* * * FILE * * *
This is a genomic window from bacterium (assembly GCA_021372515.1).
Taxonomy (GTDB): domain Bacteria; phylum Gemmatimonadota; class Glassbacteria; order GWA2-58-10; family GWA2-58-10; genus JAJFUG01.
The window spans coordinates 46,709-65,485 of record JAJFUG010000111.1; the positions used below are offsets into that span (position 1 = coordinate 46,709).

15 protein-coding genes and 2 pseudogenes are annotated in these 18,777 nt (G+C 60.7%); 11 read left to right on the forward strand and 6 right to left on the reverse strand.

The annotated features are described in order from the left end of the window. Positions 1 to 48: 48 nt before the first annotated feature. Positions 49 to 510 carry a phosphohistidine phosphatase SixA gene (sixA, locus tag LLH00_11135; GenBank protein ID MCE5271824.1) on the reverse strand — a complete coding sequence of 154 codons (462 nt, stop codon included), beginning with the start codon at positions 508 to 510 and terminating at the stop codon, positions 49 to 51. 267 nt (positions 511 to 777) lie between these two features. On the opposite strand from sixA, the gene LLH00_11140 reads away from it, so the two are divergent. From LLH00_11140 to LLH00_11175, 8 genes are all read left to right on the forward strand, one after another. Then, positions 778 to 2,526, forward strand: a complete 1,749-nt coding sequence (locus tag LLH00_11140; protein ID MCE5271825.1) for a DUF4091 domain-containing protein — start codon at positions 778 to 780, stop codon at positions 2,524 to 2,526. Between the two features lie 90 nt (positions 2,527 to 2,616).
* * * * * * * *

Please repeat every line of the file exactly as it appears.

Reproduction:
This is a genomic window from bacterium (assembly GCA_021372515.1).
Taxonomy (GTDB): domain Bacteria; phylum Gemmatimonadota; class Glassbacteria; order GWA2-58-10; family GWA2-58-10; genus JAJFUG01.
The window spans coordinates 46,709-65,485 of record JAJFUG010000111.1; the positions used below are offsets into that span (position 1 = coordinate 46,709).

15 protein-coding genes and 2 pseudogenes are annotated in these 18,777 nt (G+C 60.7%); 11 read left to right on the forward strand and 6 right to left on the reverse strand.

The annotated features are described in order from the left end of the window. Positions 1 to 48: 48 nt before the first annotated feature. Positions 49 to 510 carry a phosphohistidine phosphatase SixA gene (sixA, locus tag LLH00_11135; GenBank protein ID MCE5271824.1) on the reverse strand — a complete coding sequence of 154 codons (462 nt, stop codon included), beginning with the start codon at positions 508 to 510 and terminating at the stop codon, positions 49 to 51. 267 nt (positions 511 to 777) lie between these two features. On the opposite strand from sixA, the gene LLH00_11140 reads away from it, so the two are divergent. From LLH00_11140 to LLH00_11175, 8 genes are all read left to right on the forward strand, one after another. Then, positions 778 to 2,526, forward strand: a complete 1,749-nt coding sequence (locus tag LLH00_11140; protein ID MCE5271825.1) for a DUF4091 domain-containing protein — start codon at positions 778 to 780, stop codon at positions 2,524 to 2,526. Between the two features lie 90 nt (positions 2,527 to 2,616).